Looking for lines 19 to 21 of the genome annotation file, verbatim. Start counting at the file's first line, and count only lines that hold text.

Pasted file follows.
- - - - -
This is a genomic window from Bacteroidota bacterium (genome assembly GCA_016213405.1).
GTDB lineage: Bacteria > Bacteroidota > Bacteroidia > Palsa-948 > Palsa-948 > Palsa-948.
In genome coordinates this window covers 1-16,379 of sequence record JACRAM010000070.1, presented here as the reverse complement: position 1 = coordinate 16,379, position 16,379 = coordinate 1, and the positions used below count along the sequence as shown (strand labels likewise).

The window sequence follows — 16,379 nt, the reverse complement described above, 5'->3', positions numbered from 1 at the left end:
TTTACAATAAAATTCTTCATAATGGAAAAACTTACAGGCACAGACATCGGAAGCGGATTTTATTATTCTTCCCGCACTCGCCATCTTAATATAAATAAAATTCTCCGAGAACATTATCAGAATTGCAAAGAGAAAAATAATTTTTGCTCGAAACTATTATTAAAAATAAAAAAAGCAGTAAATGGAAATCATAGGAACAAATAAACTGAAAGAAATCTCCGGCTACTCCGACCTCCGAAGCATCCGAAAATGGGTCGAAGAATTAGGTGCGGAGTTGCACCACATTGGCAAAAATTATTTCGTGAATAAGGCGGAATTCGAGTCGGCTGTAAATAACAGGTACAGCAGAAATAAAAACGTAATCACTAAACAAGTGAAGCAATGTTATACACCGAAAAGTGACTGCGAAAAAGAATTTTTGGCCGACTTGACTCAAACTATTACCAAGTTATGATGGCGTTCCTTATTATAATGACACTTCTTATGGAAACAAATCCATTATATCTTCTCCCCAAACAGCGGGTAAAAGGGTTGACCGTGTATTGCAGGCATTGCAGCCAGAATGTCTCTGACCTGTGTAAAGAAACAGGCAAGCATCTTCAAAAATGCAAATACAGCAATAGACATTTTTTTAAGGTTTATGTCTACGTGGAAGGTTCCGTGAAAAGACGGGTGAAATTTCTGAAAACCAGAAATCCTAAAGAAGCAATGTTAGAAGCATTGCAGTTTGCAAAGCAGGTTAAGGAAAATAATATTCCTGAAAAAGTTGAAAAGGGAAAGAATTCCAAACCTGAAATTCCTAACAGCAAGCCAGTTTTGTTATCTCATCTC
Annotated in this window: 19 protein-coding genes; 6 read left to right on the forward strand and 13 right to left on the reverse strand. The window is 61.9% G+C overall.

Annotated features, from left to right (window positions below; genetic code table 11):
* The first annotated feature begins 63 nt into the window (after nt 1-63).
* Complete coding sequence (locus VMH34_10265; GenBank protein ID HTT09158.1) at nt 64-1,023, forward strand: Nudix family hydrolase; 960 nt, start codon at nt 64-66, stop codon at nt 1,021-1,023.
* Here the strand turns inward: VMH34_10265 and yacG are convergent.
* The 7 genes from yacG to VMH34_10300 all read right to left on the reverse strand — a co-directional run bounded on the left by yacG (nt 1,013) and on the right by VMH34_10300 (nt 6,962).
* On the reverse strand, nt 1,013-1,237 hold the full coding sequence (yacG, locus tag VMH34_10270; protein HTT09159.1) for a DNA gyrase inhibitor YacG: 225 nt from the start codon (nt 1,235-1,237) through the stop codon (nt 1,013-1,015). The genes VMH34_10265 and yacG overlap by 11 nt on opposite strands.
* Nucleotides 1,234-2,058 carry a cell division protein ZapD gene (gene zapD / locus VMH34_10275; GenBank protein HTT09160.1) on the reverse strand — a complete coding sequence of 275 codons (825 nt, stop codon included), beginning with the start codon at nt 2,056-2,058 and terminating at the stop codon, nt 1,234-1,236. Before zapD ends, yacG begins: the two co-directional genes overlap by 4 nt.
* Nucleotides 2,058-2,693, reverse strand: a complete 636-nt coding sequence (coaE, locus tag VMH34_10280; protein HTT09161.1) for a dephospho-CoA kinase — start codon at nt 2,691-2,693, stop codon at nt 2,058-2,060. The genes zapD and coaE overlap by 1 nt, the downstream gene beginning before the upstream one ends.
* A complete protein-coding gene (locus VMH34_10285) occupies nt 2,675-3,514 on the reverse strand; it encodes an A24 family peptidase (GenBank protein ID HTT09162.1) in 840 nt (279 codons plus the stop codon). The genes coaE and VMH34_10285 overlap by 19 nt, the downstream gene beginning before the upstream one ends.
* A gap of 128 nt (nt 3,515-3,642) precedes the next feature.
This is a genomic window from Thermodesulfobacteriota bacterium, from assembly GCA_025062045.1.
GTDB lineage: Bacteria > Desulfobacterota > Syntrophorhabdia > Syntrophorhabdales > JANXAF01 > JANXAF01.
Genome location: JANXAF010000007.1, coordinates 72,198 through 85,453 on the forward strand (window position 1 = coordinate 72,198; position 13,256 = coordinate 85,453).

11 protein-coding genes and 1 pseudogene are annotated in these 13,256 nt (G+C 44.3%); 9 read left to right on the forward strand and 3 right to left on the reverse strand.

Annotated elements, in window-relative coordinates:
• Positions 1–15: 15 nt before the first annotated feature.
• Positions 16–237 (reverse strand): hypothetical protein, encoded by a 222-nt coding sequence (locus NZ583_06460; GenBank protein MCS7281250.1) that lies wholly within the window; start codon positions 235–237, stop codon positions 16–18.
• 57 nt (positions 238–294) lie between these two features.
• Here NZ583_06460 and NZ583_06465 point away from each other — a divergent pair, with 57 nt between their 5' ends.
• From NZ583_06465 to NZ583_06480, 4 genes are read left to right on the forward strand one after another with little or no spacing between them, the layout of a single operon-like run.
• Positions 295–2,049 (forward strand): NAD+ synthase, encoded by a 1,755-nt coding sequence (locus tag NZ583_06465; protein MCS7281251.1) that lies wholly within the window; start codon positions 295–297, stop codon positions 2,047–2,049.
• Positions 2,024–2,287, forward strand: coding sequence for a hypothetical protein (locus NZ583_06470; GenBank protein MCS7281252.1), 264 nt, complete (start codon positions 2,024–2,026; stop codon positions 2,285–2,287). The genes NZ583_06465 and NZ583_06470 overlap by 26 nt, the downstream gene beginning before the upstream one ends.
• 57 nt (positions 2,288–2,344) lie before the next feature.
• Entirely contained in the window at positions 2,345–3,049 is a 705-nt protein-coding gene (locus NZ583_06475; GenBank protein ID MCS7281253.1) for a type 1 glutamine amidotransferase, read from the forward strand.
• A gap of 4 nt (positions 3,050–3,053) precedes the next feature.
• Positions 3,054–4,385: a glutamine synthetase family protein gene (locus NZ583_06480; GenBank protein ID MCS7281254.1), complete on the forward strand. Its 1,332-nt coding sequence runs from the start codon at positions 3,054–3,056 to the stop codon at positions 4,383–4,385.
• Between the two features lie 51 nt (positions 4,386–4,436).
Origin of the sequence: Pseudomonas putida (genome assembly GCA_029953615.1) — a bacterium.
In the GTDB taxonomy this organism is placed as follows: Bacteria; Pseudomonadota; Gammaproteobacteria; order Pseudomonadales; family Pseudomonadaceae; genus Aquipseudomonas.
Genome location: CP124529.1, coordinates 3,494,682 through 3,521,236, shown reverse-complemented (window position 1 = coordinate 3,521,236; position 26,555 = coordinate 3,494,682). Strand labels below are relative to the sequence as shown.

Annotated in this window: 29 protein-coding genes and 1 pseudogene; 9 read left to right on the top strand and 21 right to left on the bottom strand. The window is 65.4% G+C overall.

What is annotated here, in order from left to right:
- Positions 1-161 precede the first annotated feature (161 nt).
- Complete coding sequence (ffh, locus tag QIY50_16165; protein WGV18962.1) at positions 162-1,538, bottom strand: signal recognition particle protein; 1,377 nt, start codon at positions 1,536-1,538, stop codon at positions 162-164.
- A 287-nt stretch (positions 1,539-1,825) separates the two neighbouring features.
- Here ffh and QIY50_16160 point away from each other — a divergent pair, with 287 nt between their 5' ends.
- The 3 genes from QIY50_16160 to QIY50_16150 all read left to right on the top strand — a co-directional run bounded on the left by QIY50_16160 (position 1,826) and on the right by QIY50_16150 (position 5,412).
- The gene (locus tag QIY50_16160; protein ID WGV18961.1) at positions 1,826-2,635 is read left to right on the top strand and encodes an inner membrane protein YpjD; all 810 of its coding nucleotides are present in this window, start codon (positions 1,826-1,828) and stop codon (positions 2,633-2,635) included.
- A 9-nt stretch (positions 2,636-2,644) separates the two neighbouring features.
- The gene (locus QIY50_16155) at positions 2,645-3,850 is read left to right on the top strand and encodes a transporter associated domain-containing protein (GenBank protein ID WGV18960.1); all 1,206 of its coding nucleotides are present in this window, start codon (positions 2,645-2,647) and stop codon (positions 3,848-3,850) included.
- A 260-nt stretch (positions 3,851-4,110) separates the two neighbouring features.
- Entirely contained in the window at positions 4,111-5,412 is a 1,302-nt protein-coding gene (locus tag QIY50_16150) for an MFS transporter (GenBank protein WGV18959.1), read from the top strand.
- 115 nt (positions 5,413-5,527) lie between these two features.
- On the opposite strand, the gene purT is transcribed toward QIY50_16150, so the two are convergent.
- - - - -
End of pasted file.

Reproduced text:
Genome location: JANXAF010000007.1, coordinates 72,198 through 85,453 on the forward strand (window position 1 = coordinate 72,198; position 13,256 = coordinate 85,453).

11 protein-coding genes and 1 pseudogene are annotated in these 13,256 nt (G+C 44.3%); 9 read left to right on the forward strand and 3 right to left on the reverse strand.

Annotated elements, in window-relative coordinates: